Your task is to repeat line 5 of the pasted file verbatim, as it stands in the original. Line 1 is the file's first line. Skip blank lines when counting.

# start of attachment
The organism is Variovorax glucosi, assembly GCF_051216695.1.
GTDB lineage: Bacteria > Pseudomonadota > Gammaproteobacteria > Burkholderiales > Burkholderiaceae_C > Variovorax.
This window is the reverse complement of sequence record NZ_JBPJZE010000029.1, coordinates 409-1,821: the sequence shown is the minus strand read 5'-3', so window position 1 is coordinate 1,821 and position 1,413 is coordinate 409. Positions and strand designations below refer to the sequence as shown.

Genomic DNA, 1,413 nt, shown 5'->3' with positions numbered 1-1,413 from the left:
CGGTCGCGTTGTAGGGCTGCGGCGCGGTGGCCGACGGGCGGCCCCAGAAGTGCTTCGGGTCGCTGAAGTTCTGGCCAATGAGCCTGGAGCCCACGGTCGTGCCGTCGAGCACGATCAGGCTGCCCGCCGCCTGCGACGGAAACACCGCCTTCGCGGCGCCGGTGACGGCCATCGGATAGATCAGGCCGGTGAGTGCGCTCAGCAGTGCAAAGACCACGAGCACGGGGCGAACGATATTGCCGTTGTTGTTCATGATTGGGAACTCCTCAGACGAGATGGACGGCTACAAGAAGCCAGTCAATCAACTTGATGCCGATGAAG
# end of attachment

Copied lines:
CGGTCGCGTTGTAGGGCTGCGGCGCGGTGGCCGACGGGCGGCCCCAGAAGTGCTTCGGGTCGCTGAAGTTCTGGCCAATGAGCCTGGAGCCCACGGTCGTGCCGTCGAGCACGATCAGGCTGCCCGCCGCCTGCGACGGAAACACCGCCTTCGCGGCGCCGGTGACGGCCATCGGATAGATCAGGCCGGTGAGTGCGCTCAGCAGTGCAAAGACCACGAGCACGGGGCGAACGATATTGCCGTTGTTGTTCATGATTGGGAACTCCTCAGACGAGATGGACGGCTACAAGAAGCCAGTCAATCAACTTGATGCCGATGAAG